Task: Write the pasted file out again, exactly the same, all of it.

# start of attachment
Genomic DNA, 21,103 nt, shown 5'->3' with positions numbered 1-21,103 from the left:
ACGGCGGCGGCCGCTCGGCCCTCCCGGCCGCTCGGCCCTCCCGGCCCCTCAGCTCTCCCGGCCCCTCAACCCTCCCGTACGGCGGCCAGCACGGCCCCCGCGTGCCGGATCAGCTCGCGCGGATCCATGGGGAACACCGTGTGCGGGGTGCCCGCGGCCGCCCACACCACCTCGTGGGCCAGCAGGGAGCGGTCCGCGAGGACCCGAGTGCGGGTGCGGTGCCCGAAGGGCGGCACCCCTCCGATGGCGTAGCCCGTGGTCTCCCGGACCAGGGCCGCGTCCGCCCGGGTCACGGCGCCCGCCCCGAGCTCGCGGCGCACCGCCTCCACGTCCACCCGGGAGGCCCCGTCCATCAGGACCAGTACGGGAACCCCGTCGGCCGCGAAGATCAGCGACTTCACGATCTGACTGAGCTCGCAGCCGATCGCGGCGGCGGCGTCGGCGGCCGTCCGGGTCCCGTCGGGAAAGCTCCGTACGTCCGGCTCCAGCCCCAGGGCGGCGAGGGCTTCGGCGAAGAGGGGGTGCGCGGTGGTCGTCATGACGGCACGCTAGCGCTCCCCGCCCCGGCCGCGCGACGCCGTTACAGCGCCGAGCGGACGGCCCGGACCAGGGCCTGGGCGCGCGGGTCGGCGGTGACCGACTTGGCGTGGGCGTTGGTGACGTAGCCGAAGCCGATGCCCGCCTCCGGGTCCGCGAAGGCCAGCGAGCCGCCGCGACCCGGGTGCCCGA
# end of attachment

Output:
Genomic DNA, 21,103 nt, shown 5'->3' with positions numbered 1-21,103 from the left:
ACGGCGGCGGCCGCTCGGCCCTCCCGGCCGCTCGGCCCTCCCGGCCCCTCAGCTCTCCCGGCCCCTCAACCCTCCCGTACGGCGGCCAGCACGGCCCCCGCGTGCCGGATCAGCTCGCGCGGATCCATGGGGAACACCGTGTGCGGGGTGCCCGCGGCCGCCCACACCACCTCGTGGGCCAGCAGGGAGCGGTCCGCGAGGACCCGAGTGCGGGTGCGGTGCCCGAAGGGCGGCACCCCTCCGATGGCGTAGCCCGTGGTCTCCCGGACCAGGGCCGCGTCCGCCCGGGTCACGGCGCCCGCCCCGAGCTCGCGGCGCACCGCCTCCACGTCCACCCGGGAGGCCCCGTCCATCAGGACCAGTACGGGAACCCCGTCGGCCGCGAAGATCAGCGACTTCACGATCTGACTGAGCTCGCAGCCGATCGCGGCGGCGGCGTCGGCGGCCGTCCGGGTCCCGTCGGGAAAGCTCCGTACGTCCGGCTCCAGCCCCAGGGCGGCGAGGGCTTCGGCGAAGAGGGGGTGCGCGGTGGTCGTCATGACGGCACGCTAGCGCTCCCCGCCCCGGCCGCGCGACGCCGTTACAGCGCCGAGCGGACGGCCCGGACCAGGGCCTGGGCGCGCGGGTCGGCGGTGACCGACTTGGCGTGGGCGTTGGTGACGTAGCCGAAGCCGATGCCCGCCTCCGGGTCCGCGAAGGCCAGCGAGCCGCCGCGACCCGGGTGCCCGA